June 22, 2024
  • June 22, 2024
Northern Super League Inaugural Teams

Everything We Know About All Six NSL Launch Teams

By on May 30, 2024 0 5294 Views

The Northern Super League has introduced itself with six teams from coast-to-coast, shedding its temporary Project 8 branding for the teal and purple shine of the fabled Northern Lights.

With this firm identity came the unveiling of the league’s fifth and sixth launch teams, which got us thinking: what all do we know about each of the six clubs stepping up to bring professional woen’s soccer to Canada?

Let’s take a look and find out:

Northern Super League Calgary Wild FC

Calgary: Calgary Wild FC

Built on the strong foundation of the Calgary Foothills Soccer Club, Calgary’s NSL team became the first to launch its full branding just two days after the league itself.

Prior to launch the club teased red and purple branding in videos that have included owls and the moon, and that played directly into its identity at the Calgary Wild FC, featuring an owl-centric logo that proves to be a real hoot.

The team was quick to secure a club-specific sponsor in Alberta’s own Cenovus Energy. It’ll also be interesting to see what happens to the Foothill’s UWS team, which currently fills the gap between collegiate football and professional play, along with the League1 Alberta side the Foothills fields, too.

Where Will They Play?

The Calgary Wild will play out of McMahon Stadium, sharing its home pitch with the Stampeders. That’s quite a sizable venue which can sustain crowds of up to 35,400, though the team had initially looked at a smaller, more intimate setting like what we’d seen with Cavalry FC’s ATCO Field – something which seemed off when NSL co-founder Diana Matheson said Halifax would be only team with a grass pitch, inadvertently ruling out the CPL venue ahead of today’s announcement.

“Similar to what they’ve done, we’re looking – ideally – at 6,000 to 8,000-seat stadiums. Keep it small, keep it community-based, and football specific,” Deanna Zumwalt had said prior. She’s expected to be the face of YYC WFC moving forward, and helped usher the team from its Foothills foundations to the present.

Who Is The Ownership Group?

While we know the Calgary Foothills are the foundation of the Northern Super League team, who has invested and stepped in beyond that since December 2022 isn’t exactly clear. The aforementioned Deanna Zumwalt is the face of the project: the chair of Calgary’s NSL venture and a former board member of Alberta Soccer, she’s helped the Foothills build this team since day one while also working as the CEO of global investment management company Coril.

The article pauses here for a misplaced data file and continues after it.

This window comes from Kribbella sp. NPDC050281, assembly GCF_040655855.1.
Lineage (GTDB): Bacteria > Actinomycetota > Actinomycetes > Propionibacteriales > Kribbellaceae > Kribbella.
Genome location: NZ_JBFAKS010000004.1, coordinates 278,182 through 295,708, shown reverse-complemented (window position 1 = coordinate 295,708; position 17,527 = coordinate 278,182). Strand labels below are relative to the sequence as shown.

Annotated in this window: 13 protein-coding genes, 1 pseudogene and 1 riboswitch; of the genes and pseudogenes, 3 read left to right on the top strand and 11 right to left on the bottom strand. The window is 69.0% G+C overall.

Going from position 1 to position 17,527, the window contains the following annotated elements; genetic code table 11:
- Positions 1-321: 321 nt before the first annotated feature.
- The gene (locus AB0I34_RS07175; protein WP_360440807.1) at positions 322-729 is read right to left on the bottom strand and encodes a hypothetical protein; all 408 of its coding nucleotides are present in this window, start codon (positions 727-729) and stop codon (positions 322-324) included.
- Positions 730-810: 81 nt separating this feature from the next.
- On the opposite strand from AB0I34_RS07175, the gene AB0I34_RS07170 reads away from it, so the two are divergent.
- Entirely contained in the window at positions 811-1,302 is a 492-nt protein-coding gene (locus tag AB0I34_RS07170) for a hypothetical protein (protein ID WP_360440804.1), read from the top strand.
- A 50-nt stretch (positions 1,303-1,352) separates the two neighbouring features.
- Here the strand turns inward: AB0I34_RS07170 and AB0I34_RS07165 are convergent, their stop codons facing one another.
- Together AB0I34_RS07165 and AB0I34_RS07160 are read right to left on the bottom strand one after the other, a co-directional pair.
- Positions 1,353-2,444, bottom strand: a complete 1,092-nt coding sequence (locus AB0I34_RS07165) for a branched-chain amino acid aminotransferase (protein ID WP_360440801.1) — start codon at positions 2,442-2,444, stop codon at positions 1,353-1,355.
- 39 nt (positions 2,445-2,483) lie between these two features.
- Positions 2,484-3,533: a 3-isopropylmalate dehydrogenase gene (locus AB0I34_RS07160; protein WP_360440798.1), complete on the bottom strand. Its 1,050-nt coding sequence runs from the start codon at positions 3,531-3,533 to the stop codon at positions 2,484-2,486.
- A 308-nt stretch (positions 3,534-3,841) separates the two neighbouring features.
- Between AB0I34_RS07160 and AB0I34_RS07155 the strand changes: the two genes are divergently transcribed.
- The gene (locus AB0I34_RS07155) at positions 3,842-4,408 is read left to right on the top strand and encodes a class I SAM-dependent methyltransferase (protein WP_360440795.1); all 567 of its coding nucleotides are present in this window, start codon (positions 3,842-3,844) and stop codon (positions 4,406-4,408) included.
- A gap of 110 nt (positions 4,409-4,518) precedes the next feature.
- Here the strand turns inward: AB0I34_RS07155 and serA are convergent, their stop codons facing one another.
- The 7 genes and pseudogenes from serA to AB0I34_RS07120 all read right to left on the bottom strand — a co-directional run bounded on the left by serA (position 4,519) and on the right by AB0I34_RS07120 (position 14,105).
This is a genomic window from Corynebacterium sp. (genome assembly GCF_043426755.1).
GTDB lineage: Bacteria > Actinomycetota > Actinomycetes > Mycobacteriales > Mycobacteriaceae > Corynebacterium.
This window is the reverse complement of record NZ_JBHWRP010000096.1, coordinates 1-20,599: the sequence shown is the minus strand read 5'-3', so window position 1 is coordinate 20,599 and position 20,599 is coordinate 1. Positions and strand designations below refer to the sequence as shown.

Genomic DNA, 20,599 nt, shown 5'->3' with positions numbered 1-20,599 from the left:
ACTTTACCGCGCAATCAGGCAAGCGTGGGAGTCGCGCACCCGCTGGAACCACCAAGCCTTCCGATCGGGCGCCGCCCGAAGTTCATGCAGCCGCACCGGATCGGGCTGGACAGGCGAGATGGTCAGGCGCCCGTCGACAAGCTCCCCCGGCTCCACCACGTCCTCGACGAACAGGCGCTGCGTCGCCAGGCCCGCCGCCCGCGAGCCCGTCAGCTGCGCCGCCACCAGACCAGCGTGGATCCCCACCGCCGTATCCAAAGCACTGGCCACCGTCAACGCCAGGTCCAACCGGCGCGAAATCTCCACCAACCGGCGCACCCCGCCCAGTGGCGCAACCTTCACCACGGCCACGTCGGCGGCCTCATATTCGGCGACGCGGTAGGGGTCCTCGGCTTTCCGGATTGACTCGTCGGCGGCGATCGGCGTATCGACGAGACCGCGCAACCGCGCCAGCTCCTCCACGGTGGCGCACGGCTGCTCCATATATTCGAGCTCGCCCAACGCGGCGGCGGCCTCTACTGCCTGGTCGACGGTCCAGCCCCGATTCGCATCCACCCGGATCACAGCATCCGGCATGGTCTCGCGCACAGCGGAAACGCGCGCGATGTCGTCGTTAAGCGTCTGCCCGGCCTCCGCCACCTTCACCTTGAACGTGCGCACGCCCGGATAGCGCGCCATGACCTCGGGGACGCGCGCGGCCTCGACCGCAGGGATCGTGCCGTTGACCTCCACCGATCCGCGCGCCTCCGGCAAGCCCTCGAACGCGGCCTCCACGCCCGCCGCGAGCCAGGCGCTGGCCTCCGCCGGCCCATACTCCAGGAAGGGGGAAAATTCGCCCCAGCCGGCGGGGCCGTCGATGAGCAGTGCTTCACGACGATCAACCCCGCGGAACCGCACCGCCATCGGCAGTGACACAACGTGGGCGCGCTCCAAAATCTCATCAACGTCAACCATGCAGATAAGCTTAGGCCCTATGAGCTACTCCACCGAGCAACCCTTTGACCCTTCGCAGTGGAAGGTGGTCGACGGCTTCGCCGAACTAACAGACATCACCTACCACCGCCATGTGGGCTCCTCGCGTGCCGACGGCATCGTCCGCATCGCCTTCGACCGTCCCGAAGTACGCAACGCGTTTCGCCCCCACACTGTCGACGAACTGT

We believe that Lara Murphy, who co-owns Ryan Murphy Construction, is involved with the project, while Foothills Vice President Danny Hay – who has been with that organization since 2005 – will play a big role as well.

We imagine the rest of the faces behind the project will step into the light with Calgary’s Northern Super League team unveiling later today. Stay tuned!

Northern Super League Halifax Tides

Halifax: Halifax Tides FC

Fans had an early look at potential branding with a teal and pruple colour scheme following the announcement of the temporary-titled Atlantic Women’s FC, and on June 13 the full club branding emerged: known as the Halifax Tides, the team will adorn the nautical colours of Ocean Cyan, Granite Purple, and Ship Grey.

The club was the fourth Northern Super League team announced and the first to call the east coast home.

Thus far, Dr. Courtney Sherlock has been the big face behind the venture. A veterinarian and successful entrepreneur who has ownership in no less than six hospitals, she expects the team will put high value on nurturing local talent. The NSL side will look to establish an academy program in tandem with its professional roster, though plenty of details are still to come.

“We can’t imagine having a national Canadian league and not having Halifax represented,” said Sherlock, who views the opportunity to help the team launch as a great opportunity to make a meaningful mark on the world. She’s working hard to recruit a team with more football knowledge: while the mother of three has two daughters who play the sport, she herself is diving into a fairly new world for herself.

Where Will They Play?

The club hasn’t left any hints on where the East Coast’s only professional women’s soccer team will play, though we can take a fairly education guess based on Diana Matheson stating that Halifax will likely be the only team playing on grass. Wanderers Grounds fits the bill, though the permanent stadium solution pitched by the city’s CPL team would see that field converted to turf if all goes to plan.

The Halifax Wanderers are not associated with the NSL’s venture out east, with Sherlock describing Wanderers Grounds as simply being ‘one option’ for AWFC’s home, though she certainly seems to like it.